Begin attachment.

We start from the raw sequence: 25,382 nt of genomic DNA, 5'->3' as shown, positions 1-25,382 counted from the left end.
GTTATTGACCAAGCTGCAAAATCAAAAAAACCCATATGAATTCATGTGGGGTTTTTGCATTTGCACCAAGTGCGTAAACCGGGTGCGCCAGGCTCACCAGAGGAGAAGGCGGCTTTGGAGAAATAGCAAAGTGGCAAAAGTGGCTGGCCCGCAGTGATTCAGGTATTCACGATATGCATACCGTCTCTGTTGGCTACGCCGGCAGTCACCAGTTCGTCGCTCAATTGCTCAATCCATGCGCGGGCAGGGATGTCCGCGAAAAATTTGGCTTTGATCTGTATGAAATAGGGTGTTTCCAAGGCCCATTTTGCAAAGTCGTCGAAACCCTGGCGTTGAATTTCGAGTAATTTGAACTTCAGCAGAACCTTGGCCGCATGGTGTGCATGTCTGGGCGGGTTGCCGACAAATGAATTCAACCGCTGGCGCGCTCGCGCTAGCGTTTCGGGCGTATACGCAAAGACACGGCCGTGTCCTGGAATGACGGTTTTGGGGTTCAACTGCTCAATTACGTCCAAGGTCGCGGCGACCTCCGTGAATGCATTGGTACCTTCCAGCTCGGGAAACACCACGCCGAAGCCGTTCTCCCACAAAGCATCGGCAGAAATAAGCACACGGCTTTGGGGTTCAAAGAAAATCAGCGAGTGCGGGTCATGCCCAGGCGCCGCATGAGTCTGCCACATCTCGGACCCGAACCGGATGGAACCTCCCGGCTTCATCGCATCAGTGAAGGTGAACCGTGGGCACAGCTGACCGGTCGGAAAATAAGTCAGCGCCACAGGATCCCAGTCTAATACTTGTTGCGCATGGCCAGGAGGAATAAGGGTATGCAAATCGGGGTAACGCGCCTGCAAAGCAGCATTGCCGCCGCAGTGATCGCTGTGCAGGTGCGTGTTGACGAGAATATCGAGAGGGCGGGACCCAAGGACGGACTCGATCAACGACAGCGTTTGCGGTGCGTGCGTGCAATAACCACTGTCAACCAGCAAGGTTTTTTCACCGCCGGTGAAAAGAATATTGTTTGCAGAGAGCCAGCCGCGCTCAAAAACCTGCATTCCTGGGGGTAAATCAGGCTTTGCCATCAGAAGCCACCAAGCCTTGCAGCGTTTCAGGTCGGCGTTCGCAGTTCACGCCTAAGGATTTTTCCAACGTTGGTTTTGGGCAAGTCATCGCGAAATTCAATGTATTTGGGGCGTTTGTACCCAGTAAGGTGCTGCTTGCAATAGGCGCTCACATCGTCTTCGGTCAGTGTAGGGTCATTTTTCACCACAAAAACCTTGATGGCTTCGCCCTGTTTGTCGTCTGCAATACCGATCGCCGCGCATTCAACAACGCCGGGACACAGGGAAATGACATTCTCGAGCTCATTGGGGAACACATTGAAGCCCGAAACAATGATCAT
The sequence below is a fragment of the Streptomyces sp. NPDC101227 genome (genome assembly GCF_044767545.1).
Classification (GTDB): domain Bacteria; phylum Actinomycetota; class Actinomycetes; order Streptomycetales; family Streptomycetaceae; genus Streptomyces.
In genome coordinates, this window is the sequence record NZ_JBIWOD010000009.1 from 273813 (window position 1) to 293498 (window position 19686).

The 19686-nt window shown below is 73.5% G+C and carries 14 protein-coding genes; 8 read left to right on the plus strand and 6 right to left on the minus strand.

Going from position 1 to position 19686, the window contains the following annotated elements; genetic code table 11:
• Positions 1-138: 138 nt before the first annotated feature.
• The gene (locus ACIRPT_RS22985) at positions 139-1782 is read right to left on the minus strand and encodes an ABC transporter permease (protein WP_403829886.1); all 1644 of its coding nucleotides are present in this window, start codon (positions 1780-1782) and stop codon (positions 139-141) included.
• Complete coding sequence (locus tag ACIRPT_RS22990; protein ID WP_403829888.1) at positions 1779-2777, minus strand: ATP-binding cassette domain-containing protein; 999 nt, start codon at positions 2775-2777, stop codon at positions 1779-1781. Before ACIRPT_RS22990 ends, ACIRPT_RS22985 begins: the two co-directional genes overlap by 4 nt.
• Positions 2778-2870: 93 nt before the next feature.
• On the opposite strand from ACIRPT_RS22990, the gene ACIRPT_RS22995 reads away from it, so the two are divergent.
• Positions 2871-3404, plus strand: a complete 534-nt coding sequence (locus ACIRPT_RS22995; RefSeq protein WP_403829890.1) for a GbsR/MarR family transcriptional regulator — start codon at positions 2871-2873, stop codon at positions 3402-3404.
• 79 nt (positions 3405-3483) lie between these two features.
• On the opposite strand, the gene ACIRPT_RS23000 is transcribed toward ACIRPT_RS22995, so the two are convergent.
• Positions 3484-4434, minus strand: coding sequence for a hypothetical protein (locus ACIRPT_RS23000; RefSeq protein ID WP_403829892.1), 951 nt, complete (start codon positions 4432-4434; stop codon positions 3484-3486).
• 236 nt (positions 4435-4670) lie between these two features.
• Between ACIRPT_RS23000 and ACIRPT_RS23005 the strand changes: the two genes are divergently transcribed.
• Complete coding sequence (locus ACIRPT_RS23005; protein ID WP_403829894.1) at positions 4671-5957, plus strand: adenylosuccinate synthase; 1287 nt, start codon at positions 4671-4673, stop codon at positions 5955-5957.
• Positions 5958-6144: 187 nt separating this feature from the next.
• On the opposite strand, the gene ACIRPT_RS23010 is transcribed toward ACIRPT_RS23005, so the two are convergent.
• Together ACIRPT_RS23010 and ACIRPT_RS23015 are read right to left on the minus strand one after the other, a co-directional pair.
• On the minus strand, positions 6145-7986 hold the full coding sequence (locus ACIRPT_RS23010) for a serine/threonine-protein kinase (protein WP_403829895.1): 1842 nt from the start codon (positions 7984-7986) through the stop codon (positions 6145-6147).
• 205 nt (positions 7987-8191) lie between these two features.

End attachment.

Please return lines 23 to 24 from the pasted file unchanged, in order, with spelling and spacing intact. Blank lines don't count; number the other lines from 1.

• On the minus strand, positions 6145-7986 hold the full coding sequence (locus ACIRPT_RS23010) for a serine/threonine-protein kinase (protein WP_403829895.1): 1842 nt from the start codon (positions 7984-7986) through the stop codon (positions 6145-6147).
• 205 nt (positions 7987-8191) lie between these two features.